The ancients were in the habit of giving spiritual offerings to the deities who stood behind the expression of natural phenomena. The farmers depended upon the rains and so they gathered in ritual, to give power to the god who controlled the rains.
Krishna is known as the cosmic trickster, who managed to convince the farmers that their offerings were a waste. He asked them rather to feed cows and each other with the ritual offerings. Krishna told the people to forget these old customs of offering honour to the gods. The farmers feared that by not honouring the gods with offerings the gods would be malnourished and start to demand things and retaliate in unfavourable ways.
Krishna laughed it all off, and his laughter was so contagious, that the people went along with him. And so the animals and people enjoyed the feast and offerings that were meant for Indra.
Meanwhile, Indra did not receive his expected offerings of energy and devotion, and so he decided to look into the matter. Needless to say, he was furious when he saw the farmers making merry, not only withholding their offerings, but enjoying them themselves. Incense was burning and feasts were distributed all amongst themselves and the cows.
Indra grew jealous of the young child Krishna. This young child who thinks that he can upset the cosmic order enticed Indra’s wrath.
Indra mounted his elephant, Airavata the storm elephant, and together they charged the skies. Airavata can expel water from his truck at the speed of light, and has the power of storm clouds in his flight. He usually guards the doorway to Indra’s paradise and has many tusks and trunks. So, in a fit of vengeful rage, Indra rode wildly upon Airavata and together they let loose thunderbolts and torrents of rain.
The Samvartak, as it is called, is the mighty storm weapon of Indra. It releases thunderous roars of electric and ice. Indra did not hesitate in his intention to destroy child, woman, man and cow, along with many other creatures. Indra in his frenzy, he sought to punish them for consuming and enjoying the offerings that he believed were rightfully his.
The villagers feared drowning and death by lightening. Krishna continued to laugh through it all, and lifted the sacred mountain Govardhan upon the fingers of his left hand, creating an umbrella for the farmers and creatures to be safe. Indra applied the full force or storm for 7 days and 7 nights.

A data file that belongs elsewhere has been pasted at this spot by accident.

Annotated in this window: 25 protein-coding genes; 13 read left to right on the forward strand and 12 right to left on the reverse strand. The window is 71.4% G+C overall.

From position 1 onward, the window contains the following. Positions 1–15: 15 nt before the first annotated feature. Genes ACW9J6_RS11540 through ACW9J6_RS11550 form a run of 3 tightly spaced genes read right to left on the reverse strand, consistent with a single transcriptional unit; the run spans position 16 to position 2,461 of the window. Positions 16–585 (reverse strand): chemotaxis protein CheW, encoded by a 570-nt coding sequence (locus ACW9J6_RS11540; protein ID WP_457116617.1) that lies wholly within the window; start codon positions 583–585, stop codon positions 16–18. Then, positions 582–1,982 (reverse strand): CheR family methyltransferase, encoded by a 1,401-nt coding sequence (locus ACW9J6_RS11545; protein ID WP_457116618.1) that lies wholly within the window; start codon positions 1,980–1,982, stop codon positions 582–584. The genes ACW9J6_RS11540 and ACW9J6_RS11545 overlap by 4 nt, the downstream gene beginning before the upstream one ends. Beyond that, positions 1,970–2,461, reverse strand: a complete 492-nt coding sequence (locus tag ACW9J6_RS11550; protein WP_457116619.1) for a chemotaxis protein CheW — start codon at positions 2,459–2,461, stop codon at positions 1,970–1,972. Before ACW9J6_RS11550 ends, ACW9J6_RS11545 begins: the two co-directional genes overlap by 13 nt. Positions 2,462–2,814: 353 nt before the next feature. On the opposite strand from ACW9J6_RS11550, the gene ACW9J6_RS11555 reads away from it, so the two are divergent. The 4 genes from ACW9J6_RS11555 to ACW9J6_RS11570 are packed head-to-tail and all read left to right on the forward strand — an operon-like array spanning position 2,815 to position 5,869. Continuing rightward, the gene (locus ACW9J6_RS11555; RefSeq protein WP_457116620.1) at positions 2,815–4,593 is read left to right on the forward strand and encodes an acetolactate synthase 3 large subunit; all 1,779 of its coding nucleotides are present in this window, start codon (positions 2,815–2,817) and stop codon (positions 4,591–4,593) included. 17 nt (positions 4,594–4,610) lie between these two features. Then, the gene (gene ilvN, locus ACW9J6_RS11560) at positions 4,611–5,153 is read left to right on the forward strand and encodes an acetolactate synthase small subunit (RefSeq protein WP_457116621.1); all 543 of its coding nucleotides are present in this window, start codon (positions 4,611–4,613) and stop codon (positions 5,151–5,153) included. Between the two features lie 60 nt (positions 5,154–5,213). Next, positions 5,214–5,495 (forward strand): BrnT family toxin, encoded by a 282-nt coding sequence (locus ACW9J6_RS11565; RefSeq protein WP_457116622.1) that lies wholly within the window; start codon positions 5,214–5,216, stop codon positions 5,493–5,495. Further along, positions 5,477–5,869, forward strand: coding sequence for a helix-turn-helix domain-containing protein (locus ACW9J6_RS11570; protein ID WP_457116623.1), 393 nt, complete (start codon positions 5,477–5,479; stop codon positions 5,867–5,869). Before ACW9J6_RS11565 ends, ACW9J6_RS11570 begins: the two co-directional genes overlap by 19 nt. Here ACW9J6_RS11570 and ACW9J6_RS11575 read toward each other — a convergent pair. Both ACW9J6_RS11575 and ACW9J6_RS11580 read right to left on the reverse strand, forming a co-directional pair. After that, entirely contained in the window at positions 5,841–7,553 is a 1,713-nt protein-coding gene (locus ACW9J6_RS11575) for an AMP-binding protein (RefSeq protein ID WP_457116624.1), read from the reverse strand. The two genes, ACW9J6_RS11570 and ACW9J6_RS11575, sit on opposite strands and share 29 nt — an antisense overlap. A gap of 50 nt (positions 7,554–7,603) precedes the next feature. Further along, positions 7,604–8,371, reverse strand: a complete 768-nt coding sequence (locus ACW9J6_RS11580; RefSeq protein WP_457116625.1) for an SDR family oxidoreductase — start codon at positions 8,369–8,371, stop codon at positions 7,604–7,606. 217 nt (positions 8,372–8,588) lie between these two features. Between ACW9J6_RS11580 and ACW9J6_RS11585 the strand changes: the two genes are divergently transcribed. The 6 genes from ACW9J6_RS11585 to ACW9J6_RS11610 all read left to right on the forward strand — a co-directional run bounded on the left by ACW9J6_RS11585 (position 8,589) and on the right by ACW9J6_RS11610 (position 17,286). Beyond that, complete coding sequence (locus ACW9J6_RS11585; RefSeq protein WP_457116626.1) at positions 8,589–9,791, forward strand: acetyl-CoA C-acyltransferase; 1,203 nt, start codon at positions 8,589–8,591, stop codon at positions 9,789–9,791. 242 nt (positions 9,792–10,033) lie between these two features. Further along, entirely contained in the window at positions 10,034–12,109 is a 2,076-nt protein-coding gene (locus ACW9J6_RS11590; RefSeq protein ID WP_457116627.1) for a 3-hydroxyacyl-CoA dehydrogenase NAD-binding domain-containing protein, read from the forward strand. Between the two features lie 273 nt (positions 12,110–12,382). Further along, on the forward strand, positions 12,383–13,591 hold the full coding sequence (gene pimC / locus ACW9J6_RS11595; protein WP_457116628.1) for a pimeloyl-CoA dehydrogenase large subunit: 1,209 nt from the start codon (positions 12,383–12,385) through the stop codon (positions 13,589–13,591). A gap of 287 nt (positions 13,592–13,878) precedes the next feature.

The Govardhan mountain is the mountain of the cows that is sacred to Krishna.
‘Go’ refers to cows and ‘Vardhan’ means ‘that which nourishes’. Krishna is the keeper of cows, who are the symbol of motherhood and nourishment. Krishna himself means the dark one. He is the cosmic trickster who poses unfathomable riddles to the mind and captures the heart.
When Indra could not prevail he realised that the young boy was no ordinary child, but an incarnation of Vishnu the preserver. Indra accepted defeat and offered Krishna a divine cow and gained pardon for his cruel, overactive and unjust behaviour .
This story of the protective mountainous wielded by Krishna, highlights the themes of Jyestha very well. The talismanic-mountainous-umbrella saved the people with the real matured and elder wisdom of Jyestha Nakshatra. The behaviour of Indra, the god of Jyestha, on the other hand, fell into the rags of jealousy and conceit. But Indra did realise that he had erred and bowed low and learned a lesson by shamefully taking account that it was no way for an elder king to act.
Jyestha is invested with power. It’s power can selfishly initiate drama and suffering, or it can be a wise protective beneficent force, as the story shows.
Protecting the Throne
I’m the King of Paradise
Indra is the King of the Devas who is given to enjoying the luxuries of his realm of Paradise. He likes to consume and become intoxicated on large amounts of Soma. Already as a child, he was stealing supplies of it to quench his thirst. Indra encapsulates the haughty narcissistic power drive of Jyestha Nakshatra.
Like Jyestha Indra has power, but it can be executed with a sting, as illustrated by the story just told.
Indra means ‘ruler’, ‘leader’, ‘someone with power’, all of which he is. On top of this, Indra is handsome with a golden shine to his skin.
He will stoop to very underhanded means to get what he wants. Once he desired the wife of a great yogi, and shape-shifted to resemble the yogi and had his way, but he brought a curse upon himself. Another time Indra was too busy enjoying merriment and Soma drinking that he ignored his Guru and lost his blessings, after which Indra fought ruin on himself and had to undergo terrible ordeals to set things right.
Indra represents the soul who grows through his mistakes. He makes many mistakes that cause great suffering to himself and others, but he bares the consequences and grows wise in the predicaments and burdens of the consequences that life exacts from him.